Abu Dhabi, UAEWednesday 12 August 2020

'Masameer: The Movie': Is the Saudi animation lagging behind by a decade?

The film had its theatrical release in January, but was added to Netflix earlier this week

We can't help but feel there were some missed opporunities in 'Masameer: the Movie' (2020)
We can't help but feel there were some missed opporunities in 'Masameer: the Movie' (2020)

When Masameer, the mini-series, first launched online in 2011, there was nothing quite like it. It touched on issues unique to the region in a fresh and hilarious way. But the movie seems like it is still confronting the Saudi society of the early 2010s, neglecting the change that has swept the country over the past two years, which presents a whole new set of material to work with.

The movie seems like it is still confronting Saudi society of the early 2010s, neglecting the change that has swept the country over the past two years

Masameer could have provided a great, comical insight to contemporary Saudi society. However, it misses that opportunity.

Even if you haven't seen the the mini-series that the film is based on, the peculiarities of each character are quickly apparent. Ten minutes into the film, which was released on Netflix earlier this week, and you will likely silently swear to follow the characters on whatever journey they're on because the first part of Masameer sets up a promising animation for adults.

But the rest of the film, with its aimless turns and rusty character arcs, will leave you lamenting how much potential was missed.

'Masameer: the Movie' (2020) follows a group of superheroes in Saudi Arabia.
'Masameer: the Movie' (2020) follows a group of superheroes in Saudi Arabia.

The animation for grown-ups genre can be an excellent tool for social commentary. Think of the The Simpsons, with its scathing take on American society, South Park with its polemic on pop culture or BoJack Horseman’s exploration of mental health and celebrity status.

Whether as a series or film, the genre can take on topical issues, while walking that delicate line between critical thought and being preachy.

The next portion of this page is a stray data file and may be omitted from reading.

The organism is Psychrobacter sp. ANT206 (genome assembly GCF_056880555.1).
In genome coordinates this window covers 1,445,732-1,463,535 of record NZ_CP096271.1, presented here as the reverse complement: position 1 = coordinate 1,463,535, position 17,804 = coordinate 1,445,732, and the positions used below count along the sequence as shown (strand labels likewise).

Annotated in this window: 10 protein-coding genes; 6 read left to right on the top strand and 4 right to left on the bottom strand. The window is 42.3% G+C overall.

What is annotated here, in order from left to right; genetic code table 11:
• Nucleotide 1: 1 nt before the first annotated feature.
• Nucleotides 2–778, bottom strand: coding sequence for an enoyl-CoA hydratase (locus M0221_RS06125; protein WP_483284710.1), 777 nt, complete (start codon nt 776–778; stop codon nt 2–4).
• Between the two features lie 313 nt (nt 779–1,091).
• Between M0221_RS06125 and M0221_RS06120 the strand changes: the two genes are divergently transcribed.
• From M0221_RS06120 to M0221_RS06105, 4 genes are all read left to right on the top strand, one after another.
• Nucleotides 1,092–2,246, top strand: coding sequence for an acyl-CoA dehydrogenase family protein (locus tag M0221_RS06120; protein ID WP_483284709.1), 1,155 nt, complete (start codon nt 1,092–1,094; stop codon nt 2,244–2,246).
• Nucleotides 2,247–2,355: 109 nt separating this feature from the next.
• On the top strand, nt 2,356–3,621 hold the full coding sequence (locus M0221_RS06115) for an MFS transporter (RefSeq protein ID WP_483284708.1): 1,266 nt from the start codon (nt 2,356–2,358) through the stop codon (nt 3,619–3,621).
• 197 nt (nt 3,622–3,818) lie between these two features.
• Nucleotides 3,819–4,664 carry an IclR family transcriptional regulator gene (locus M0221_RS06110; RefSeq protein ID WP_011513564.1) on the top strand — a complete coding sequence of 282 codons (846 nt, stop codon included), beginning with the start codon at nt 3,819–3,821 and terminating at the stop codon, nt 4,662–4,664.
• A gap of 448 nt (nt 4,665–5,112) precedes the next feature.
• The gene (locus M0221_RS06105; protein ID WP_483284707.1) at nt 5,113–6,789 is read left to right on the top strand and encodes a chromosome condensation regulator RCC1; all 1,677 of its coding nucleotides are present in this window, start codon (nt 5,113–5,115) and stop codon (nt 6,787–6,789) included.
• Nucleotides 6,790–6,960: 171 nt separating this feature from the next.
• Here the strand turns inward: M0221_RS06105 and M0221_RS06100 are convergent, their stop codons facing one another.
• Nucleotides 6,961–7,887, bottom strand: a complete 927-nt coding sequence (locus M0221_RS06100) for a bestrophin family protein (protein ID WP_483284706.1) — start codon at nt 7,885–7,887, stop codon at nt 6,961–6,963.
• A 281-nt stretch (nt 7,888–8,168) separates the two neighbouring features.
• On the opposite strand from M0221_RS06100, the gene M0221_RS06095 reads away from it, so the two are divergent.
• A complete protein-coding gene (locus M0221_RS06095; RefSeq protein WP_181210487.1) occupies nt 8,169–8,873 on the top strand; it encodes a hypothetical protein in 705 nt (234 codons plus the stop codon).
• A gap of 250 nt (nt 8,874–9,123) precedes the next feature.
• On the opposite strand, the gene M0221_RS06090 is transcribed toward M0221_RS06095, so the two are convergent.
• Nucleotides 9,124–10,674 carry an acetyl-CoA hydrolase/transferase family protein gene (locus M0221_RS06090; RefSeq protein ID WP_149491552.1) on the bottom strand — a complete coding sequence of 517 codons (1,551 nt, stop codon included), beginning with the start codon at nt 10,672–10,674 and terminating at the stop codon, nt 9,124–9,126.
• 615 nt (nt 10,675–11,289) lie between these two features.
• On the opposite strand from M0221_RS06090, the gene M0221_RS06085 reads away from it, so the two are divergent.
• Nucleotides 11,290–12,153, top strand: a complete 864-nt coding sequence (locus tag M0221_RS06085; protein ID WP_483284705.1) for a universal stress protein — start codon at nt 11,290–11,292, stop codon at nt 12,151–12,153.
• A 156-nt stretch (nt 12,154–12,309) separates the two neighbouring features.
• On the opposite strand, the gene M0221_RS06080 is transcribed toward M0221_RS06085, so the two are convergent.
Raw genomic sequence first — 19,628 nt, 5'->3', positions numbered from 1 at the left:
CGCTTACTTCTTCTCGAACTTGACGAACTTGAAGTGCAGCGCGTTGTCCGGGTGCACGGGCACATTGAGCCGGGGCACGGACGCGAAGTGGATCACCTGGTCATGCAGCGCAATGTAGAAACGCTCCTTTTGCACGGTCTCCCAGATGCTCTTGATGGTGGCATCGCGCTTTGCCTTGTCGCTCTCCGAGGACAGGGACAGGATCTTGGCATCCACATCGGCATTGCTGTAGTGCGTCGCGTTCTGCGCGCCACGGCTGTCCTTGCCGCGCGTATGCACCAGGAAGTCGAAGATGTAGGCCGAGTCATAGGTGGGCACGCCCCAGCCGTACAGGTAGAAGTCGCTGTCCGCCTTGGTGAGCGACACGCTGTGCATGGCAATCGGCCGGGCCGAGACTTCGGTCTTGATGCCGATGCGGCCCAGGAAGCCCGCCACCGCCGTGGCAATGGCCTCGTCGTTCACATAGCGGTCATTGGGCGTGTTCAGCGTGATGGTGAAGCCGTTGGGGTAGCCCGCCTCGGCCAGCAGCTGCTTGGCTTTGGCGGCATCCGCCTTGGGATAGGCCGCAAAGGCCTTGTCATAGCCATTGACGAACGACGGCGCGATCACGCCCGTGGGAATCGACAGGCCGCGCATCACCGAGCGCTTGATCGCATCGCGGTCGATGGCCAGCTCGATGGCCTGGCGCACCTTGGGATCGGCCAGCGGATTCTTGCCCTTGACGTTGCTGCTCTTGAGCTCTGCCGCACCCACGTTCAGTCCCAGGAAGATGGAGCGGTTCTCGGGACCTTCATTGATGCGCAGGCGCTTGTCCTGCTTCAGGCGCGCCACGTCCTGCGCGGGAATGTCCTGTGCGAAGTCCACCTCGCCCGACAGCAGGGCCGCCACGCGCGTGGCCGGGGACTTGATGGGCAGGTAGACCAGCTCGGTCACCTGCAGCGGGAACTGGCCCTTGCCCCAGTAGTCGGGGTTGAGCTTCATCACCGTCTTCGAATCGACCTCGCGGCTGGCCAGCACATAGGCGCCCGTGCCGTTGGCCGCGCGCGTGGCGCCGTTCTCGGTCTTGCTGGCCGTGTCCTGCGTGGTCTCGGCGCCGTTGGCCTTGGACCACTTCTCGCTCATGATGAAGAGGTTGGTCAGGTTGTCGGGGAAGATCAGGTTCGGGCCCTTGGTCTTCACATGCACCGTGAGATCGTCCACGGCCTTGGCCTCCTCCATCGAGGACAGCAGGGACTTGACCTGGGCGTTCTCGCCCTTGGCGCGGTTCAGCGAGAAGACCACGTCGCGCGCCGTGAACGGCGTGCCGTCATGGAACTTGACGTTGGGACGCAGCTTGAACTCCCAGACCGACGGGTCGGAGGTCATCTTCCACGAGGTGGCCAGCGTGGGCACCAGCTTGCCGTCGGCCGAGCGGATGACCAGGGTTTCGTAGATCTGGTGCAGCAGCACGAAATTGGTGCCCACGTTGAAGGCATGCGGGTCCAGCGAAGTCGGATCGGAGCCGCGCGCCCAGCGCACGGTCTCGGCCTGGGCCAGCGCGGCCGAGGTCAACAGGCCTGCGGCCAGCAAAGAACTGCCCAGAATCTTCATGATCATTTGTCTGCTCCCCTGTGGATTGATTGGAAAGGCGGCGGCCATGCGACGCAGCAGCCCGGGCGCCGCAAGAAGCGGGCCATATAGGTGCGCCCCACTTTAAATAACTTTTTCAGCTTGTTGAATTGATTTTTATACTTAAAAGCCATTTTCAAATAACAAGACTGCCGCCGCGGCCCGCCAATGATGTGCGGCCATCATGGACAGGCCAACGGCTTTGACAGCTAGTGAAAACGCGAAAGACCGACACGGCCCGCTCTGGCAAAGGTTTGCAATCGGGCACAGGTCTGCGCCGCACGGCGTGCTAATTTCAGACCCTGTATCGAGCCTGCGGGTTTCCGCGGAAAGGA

Masameer lacks that depth.

The film starts off with a scene that shows shawarmas and falafel sandwiches being prepared for delivery. There’s no shortage of glee at watching the animated shawarma spit being turned and sliced, not to mention the falafel balls being dropped in to the oil of a deep fryer. It all looks as good and appetising as the real thing. After the sandwiches are wrapped and bagged, a delivery man takes them across Riyadh on his motorcycle.

The city, with its tall glass skyscrapers, palm trees and the 99-storey Kingdom Centre, looks spectacular in cartoon.

But even before the film’s title hits the screen and the delivery man has reached the address of Masameer’s protagonists, we pass by a billboard advertising the Saudi Telecom Company. Product placement in films and series across the world are common, but it later starts to seem as though the logos of STC and Herfy, a fast food chain in Saudi Arabia, get as much screen as any of the main characters.

Masameer: The Movie has a set of quirky and droll characters, many of whom you may recognise from its original mini-series. Three friends – Saad, Saltooh and Kalb – are societal outliers, living in a run-down cafeteria in an affluent Riyadh neighbourhood. There's Dana, an artificial intelligence researcher who has created a robot that takes orders far too literally. Then there's Captain D, the egotistical leader of the Saudi superheroes, and the villainous Bandar, who is set on unleashing a biological weapon on Riyadh.

The movie’s plot begins to take shape when Saad, Saltooh and Kalb are forced out of their cafeteria and home. They are told by a government official that the neighbours have been complaining about the cafeteria’s dilapidated state, which is causing property prices in the area to drop.

However, the trio find hope and purpose again after they stumble upon an invitation to a conference, which gives people the chance to join a renowned Saudi superhero group.

Meanwhile, Dana, whose AI presentation goes horribly wrong after her robot sets her superior’s car on fire, decides on trying out for the group as well.

In the film's first 30 minutes, it hilariously challenges societal issues in a new, unique way. But, what comes after that, for the most part, feels like an ambling and outdated piece of work.

Aside from a few surprising elements, which I won't ruin for you here, I couldn’t shake the feeling that Masameer was out of its depth and fared far better as a beloved YouTube show.

Updated: March 25, 2020 10:54 AM

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